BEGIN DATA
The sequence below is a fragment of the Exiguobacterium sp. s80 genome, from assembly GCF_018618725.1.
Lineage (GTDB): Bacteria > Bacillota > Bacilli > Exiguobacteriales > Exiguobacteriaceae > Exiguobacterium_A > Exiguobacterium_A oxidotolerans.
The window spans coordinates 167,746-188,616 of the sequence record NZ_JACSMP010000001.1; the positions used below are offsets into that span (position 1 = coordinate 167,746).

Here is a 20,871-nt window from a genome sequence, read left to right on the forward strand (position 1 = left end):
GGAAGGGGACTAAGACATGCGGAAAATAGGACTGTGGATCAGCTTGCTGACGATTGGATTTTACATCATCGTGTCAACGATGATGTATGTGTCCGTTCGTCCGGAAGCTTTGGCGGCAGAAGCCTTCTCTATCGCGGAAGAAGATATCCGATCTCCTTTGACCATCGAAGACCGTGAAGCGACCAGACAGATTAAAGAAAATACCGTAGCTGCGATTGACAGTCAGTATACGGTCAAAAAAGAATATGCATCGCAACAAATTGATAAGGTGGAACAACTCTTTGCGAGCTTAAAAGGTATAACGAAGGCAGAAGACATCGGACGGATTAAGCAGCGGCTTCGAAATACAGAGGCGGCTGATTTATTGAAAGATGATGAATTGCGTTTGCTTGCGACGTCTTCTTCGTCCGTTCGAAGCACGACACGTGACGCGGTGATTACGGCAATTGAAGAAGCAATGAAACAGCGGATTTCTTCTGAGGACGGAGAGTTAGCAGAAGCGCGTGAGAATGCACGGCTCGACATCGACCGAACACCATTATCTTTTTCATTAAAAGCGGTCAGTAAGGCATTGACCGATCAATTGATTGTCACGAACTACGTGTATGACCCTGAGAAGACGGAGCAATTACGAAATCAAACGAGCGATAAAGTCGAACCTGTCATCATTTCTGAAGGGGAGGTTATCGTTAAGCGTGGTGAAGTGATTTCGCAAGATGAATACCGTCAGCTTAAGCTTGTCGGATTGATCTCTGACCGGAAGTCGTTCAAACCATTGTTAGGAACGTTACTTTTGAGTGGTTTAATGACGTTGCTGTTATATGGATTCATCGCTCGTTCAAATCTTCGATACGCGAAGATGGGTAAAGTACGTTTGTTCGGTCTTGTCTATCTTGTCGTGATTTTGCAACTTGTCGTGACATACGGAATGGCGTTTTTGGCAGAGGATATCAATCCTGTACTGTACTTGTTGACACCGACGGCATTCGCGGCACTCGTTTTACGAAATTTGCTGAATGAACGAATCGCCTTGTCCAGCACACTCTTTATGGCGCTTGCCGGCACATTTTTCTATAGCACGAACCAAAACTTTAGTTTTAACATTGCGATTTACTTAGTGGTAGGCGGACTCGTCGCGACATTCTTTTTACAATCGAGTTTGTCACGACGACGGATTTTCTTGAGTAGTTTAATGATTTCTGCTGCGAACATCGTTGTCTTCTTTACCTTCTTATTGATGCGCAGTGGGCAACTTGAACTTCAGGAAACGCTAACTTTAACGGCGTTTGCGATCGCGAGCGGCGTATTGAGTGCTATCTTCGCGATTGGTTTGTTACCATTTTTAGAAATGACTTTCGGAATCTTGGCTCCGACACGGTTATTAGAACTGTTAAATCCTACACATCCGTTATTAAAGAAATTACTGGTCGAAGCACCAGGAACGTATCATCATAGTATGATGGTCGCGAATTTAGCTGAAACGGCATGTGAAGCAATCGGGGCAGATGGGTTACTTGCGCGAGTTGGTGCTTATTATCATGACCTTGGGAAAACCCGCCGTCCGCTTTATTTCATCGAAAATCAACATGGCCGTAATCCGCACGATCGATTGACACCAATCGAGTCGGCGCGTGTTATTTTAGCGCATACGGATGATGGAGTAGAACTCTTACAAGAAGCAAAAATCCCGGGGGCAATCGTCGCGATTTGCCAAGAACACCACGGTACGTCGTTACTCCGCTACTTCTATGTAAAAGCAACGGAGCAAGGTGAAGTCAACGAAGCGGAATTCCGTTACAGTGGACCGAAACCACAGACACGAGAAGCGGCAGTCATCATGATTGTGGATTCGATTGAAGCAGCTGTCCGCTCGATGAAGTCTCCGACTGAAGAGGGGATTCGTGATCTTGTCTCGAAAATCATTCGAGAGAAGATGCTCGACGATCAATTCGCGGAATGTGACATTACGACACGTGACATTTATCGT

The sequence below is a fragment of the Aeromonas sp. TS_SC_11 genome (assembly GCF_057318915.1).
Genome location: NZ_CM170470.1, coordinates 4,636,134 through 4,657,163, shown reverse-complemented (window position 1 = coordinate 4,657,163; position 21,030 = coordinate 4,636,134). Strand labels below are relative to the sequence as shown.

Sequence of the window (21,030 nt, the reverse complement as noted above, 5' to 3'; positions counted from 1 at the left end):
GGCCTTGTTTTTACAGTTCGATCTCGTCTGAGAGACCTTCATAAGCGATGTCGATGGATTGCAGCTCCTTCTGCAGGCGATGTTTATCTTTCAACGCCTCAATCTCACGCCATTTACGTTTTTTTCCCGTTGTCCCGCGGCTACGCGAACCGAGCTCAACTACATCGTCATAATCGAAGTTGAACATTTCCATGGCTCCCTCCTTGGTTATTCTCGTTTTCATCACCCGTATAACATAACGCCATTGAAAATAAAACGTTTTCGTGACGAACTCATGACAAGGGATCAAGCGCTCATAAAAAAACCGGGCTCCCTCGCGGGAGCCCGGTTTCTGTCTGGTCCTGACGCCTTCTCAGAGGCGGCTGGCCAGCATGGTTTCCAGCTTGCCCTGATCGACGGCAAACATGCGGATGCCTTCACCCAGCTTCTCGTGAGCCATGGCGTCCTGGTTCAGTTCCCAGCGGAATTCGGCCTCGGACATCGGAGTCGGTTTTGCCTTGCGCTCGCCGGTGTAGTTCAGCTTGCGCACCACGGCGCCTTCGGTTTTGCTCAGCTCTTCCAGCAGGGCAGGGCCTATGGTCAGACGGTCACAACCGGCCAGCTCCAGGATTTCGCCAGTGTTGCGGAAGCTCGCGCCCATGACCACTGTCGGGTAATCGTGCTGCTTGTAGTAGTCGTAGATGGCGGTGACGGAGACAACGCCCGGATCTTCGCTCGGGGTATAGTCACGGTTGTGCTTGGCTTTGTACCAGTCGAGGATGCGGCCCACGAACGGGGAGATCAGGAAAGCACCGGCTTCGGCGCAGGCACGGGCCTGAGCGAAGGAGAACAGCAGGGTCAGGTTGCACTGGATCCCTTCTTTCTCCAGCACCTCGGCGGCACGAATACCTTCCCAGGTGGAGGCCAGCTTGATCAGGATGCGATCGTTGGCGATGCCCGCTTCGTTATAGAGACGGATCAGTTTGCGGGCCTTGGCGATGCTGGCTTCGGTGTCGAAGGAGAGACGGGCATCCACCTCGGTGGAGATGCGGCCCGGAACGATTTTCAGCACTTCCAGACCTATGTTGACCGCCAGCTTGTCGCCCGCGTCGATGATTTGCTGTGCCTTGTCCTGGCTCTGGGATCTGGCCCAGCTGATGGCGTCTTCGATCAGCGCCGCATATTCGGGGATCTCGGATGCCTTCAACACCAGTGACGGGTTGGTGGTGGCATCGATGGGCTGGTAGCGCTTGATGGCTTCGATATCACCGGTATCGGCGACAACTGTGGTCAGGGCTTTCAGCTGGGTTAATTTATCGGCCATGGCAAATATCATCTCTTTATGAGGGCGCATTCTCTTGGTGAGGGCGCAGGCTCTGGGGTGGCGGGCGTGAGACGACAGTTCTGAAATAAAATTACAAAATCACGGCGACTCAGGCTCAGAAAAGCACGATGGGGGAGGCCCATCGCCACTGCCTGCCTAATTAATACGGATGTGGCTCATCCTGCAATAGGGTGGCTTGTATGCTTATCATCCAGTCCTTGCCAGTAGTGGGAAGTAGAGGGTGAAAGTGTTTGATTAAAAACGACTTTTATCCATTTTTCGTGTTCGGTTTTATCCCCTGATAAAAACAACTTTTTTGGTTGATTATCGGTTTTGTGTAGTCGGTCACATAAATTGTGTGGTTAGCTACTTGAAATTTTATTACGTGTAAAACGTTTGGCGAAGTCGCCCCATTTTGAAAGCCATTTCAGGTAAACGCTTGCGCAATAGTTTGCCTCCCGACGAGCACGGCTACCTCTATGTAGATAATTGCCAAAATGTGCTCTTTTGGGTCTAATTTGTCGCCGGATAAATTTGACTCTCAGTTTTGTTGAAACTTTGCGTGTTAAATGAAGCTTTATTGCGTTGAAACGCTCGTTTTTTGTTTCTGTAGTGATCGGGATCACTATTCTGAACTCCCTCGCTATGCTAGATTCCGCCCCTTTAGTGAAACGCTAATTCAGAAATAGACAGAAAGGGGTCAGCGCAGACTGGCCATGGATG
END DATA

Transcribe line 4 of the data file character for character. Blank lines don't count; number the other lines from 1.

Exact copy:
Here is a 20,871-nt window from a genome sequence, read left to right on the forward strand (position 1 = left end):